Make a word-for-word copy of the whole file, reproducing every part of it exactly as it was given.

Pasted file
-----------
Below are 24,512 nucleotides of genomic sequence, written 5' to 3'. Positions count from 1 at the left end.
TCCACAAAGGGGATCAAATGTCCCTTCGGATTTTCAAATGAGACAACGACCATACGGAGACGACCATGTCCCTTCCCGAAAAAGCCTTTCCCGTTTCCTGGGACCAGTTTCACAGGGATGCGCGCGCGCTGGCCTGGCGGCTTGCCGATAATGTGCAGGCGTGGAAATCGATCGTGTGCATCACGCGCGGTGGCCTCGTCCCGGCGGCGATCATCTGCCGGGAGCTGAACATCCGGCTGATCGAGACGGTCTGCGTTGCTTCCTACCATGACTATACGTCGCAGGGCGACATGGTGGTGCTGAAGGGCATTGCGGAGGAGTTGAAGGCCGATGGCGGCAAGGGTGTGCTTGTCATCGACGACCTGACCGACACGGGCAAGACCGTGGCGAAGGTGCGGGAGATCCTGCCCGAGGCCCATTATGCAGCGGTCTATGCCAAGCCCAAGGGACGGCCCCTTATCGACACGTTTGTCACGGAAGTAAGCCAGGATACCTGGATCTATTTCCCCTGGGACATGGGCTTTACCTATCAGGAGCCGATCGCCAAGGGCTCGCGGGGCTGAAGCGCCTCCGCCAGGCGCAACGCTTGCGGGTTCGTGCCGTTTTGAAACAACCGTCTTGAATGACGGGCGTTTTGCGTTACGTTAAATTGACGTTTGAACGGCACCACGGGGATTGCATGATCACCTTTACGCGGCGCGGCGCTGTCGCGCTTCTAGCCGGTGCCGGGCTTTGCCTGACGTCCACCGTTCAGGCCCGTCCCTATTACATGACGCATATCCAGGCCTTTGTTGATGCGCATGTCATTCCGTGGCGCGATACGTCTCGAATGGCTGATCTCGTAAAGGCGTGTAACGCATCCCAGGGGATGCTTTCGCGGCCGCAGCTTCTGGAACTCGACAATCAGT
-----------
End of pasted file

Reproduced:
Below are 24,512 nucleotides of genomic sequence, written 5' to 3'. Positions count from 1 at the left end.
TCCACAAAGGGGATCAAATGTCCCTTCGGATTTTCAAATGAGACAACGACCATACGGAGACGACCATGTCCCTTCCCGAAAAAGCCTTTCCCGTTTCCTGGGACCAGTTTCACAGGGATGCGCGCGCGCTGGCCTGGCGGCTTGCCGATAATGTGCAGGCGTGGAAATCGATCGTGTGCATCACGCGCGGTGGCCTCGTCCCGGCGGCGATCATCTGCCGGGAGCTGAACATCCGGCTGATCGAGACGGTCTGCGTTGCTTCCTACCATGACTATACGTCGCAGGGCGACATGGTGGTGCTGAAGGGCATTGCGGAGGAGTTGAAGGCCGATGGCGGCAAGGGTGTGCTTGTCATCGACGACCTGACCGACACGGGCAAGACCGTGGCGAAGGTGCGGGAGATCCTGCCCGAGGCCCATTATGCAGCGGTCTATGCCAAGCCCAAGGGACGGCCCCTTATCGACACGTTTGTCACGGAAGTAAGCCAGGATACCTGGATCTATTTCCCCTGGGACATGGGCTTTACCTATCAGGAGCCGATCGCCAAGGGCTCGCGGGGCTGAAGCGCCTCCGCCAGGCGCAACGCTTGCGGGTTCGTGCCGTTTTGAAACAACCGTCTTGAATGACGGGCGTTTTGCGTTACGTTAAATTGACGTTTGAACGGCACCACGGGGATTGCATGATCACCTTTACGCGGCGCGGCGCTGTCGCGCTTCTAGCCGGTGCCGGGCTTTGCCTGACGTCCACCGTTCAGGCCCGTCCCTATTACATGACGCATATCCAGGCCTTTGTTGATGCGCATGTCATTCCGTGGCGCGATACGTCTCGAATGGCTGATCTCGTAAAGGCGTGTAACGCATCCCAGGGGATGCTTTCGCGGCCGCAGCTTCTGGAACTCGACAATCAGT